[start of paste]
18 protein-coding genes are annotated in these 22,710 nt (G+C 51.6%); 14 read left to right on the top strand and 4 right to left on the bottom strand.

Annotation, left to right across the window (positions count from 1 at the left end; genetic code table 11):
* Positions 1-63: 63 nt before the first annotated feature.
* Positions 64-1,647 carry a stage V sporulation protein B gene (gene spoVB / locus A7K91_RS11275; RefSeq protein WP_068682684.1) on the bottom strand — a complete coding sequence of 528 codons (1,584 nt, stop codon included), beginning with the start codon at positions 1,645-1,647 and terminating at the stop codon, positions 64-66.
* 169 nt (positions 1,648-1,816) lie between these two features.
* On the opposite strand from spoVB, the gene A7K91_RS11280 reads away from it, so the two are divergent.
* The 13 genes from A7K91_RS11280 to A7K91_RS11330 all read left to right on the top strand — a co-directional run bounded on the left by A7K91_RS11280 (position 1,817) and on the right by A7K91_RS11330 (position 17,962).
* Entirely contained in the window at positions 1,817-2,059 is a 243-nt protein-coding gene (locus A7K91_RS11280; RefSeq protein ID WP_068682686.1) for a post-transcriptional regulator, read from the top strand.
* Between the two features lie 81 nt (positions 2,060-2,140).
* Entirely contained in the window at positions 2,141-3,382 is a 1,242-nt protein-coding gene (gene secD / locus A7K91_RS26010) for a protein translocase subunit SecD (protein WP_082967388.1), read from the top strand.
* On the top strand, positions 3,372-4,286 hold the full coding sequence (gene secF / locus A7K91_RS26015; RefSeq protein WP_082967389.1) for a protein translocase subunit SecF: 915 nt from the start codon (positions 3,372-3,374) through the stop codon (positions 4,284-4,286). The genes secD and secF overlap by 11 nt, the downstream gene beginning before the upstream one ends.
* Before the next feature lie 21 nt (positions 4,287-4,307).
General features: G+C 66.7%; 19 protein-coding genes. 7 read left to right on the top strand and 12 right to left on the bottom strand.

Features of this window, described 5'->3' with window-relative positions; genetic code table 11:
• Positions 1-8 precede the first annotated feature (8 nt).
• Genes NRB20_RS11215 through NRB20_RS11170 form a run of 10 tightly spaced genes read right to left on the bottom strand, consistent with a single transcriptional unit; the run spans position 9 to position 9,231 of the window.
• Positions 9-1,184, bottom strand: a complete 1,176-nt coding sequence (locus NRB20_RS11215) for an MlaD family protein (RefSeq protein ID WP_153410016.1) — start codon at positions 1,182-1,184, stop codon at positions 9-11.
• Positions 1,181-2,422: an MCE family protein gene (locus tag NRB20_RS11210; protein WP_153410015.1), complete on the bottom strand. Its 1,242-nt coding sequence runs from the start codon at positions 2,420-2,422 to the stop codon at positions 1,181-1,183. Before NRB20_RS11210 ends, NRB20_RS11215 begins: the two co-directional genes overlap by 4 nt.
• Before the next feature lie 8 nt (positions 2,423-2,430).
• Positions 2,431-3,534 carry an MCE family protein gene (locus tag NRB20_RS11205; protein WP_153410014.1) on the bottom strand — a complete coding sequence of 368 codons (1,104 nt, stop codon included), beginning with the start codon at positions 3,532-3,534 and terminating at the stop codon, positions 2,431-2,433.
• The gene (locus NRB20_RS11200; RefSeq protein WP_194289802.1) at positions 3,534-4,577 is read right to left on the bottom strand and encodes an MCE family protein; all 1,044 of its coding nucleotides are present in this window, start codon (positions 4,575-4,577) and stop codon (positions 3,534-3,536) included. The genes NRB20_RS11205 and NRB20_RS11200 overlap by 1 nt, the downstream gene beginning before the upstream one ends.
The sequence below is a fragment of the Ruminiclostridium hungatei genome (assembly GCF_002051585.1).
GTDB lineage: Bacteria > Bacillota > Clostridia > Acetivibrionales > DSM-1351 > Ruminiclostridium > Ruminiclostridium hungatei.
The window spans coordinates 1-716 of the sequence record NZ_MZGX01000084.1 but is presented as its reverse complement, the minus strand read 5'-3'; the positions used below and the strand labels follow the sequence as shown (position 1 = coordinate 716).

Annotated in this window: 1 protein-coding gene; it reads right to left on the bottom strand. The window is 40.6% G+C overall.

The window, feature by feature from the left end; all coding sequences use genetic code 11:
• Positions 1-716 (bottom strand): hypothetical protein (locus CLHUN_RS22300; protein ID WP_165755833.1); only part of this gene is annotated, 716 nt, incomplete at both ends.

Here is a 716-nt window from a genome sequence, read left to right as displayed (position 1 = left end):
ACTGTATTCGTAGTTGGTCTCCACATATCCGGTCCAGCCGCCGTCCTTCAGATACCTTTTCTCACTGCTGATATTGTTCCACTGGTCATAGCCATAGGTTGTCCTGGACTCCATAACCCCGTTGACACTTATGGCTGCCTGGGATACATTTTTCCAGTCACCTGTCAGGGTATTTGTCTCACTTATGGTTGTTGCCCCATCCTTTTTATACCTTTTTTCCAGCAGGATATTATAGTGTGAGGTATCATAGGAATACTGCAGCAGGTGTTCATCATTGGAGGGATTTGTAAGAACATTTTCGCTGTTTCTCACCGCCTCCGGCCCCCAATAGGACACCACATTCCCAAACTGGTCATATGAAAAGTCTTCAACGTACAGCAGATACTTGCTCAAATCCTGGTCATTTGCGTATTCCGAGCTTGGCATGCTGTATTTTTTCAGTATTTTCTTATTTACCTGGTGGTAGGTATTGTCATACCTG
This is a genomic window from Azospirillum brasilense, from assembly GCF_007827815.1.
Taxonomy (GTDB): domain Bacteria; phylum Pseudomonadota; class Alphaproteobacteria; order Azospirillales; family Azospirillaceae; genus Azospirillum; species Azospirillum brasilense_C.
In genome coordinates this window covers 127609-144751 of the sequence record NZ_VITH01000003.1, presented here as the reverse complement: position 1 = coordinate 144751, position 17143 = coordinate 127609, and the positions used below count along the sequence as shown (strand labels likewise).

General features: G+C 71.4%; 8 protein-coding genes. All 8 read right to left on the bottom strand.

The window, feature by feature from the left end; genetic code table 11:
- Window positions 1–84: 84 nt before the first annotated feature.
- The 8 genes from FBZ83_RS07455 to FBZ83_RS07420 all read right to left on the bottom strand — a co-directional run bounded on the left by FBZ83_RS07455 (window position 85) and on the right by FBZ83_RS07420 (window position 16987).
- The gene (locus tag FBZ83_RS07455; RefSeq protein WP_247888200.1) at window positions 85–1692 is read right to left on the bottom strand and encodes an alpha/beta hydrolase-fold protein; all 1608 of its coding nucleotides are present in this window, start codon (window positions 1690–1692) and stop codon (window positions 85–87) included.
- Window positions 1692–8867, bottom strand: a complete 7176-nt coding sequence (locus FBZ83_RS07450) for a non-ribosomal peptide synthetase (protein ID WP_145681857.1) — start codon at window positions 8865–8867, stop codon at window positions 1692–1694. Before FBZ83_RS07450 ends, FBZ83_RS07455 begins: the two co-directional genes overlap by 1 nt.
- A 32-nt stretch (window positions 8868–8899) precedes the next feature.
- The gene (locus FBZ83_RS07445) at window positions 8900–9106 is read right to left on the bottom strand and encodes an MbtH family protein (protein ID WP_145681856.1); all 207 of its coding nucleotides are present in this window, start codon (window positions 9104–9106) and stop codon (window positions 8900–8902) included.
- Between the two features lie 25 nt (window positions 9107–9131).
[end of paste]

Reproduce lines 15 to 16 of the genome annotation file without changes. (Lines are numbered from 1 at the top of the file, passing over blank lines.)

• Positions 1-8 precede the first annotated feature (8 nt).
• Genes NRB20_RS11215 through NRB20_RS11170 form a run of 10 tightly spaced genes read right to left on the bottom strand, consistent with a single transcriptional unit; the run spans position 9 to position 9,231 of the window.